If the infestation is lesser, in my case, I hold a large tray under an area of the plant, then tap gently, I smush the ones that fall into the tray. I keep doing it in stages until there are no more. Then I come back in about five minutes and do it again. The ones that fall to the ground quickly go back up the plant. And don’t let the little round black/red instars get away either. They mature quickly and lay more eggs.
REMOVE MULCH HABITAT from around infested or susceptible plants until the Bagrada season is OVER. They hide out in the mulch, mate like crazy, lay eggs in the ground. They are expert at playing dead, and once you are gone, quite quickly climb back up on the plant. I’ve seen it. Stand very still and wait…sure enough, there they come. That’s your second chance to remove, euphemism for kill, the ones that escape the first round.
- PLANTING TIPS I highly suggest biodiversity, interplanting – that’s mixing it up, eveninterplanting different varieties of the same plant (especially broccoli), rather thanmonoculturing – a row of a single kind of plant. With rows of a single plant, the pest or disease simply goes plant to plant and you lose the whole row. This also stops leafminers (typical on soft leaved chard &beets) from going plant to plant. Slows them way down.
Plant so mature plantleaves don’t touch! Stop the ease of transmission. If you can’t help yourself, and go monoculture, plant too close, clip back, harvest, the between leaves so they don’t touch. More is not always better. Dense plantings can literally starve plants that get rootbound, that have less access to a healthy allotment of soil food and soil organisms that tickle their roots. Jammed together leaves are not able to get the sun power they need, so there are smaller leaves and less fruits. Snails successfully hide out; mildew and leaf miners can ruin the crop. There are so many reasons to give your plants ample space to live and breath.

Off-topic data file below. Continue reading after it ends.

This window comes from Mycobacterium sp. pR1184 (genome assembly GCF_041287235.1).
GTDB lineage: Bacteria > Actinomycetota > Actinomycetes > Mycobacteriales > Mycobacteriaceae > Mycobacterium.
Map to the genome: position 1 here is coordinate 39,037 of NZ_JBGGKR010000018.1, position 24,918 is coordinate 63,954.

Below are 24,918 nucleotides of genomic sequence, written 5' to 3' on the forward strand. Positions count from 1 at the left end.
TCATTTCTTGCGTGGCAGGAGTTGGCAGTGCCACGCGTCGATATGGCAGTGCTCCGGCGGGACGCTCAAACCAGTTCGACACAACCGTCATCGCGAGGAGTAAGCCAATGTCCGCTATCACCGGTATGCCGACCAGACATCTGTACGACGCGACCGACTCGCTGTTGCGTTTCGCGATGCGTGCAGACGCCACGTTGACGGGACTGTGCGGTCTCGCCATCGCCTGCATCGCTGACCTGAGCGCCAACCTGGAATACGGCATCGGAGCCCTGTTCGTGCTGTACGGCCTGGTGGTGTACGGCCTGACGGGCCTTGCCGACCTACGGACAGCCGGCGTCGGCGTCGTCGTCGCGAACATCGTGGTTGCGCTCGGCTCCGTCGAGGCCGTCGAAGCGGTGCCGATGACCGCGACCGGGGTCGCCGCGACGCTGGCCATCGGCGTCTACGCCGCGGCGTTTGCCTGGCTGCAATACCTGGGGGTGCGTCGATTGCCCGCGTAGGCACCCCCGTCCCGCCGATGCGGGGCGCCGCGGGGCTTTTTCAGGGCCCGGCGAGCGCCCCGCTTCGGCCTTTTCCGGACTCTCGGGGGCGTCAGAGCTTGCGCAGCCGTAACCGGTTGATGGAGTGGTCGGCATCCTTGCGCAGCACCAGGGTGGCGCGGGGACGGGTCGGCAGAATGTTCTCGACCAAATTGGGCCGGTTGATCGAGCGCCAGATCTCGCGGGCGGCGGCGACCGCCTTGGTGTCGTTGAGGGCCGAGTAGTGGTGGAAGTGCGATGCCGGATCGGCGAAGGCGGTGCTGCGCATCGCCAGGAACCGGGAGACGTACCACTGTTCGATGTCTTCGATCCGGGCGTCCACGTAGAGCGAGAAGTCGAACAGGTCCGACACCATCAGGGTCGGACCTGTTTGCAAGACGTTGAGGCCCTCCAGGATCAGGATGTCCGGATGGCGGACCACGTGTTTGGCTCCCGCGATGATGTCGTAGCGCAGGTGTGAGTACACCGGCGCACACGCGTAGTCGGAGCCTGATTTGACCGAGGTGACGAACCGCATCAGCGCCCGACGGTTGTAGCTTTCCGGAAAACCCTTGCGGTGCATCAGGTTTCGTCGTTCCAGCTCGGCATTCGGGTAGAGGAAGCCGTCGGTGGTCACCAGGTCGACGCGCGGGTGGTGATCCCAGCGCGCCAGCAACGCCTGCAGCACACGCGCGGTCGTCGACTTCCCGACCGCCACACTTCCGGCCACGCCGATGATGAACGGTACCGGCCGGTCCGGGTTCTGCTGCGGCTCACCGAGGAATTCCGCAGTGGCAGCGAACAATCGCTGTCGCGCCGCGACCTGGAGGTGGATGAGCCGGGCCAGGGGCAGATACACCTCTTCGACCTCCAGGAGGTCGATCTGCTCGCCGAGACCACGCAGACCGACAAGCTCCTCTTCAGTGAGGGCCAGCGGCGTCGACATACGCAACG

Use mycorrhizae fungi when you plant. The fungi network linking your plants is proven that when one plant gets a disease or pest, it warns the neighbor plant. That plant then boosts its own defenses!
You could wait and plant your Brassicas late, from transplants, in October, when the weather has cooled.
Here is the link to some additional really excellent information at UC IPM (Integrated Pest Management) published Jan 2014.
You have choices!
- Persevere, plant and do what you can. Pray for survival.
- Wait until the weather cools, plant late, October works well.
- Mix it up! Plant a few Brassicas/mustard/radishes now, some more later. Succession plantings are a wise gardener technique! If a first planting fails, plant another round when conditions have changed. If both plantings succeed, YES, you have a continuous fresh table supply!
- Don’t plant over winter; rest your soil, or plant soil restoring cover crops!
- Only plant what Bagradas don’t care for and doesn’t attract them. Greens are super healthy ~ just don’t plant cruciferaes (cross) like Mizuna, mustard or turnips, not any of the plants with four (cross) petal flowers. Better not to get those mixed mesclun 6 packs at this time.
Good luck, Dear Gardeners, be fearless and strong!
See the entire September 2014 Newsletter!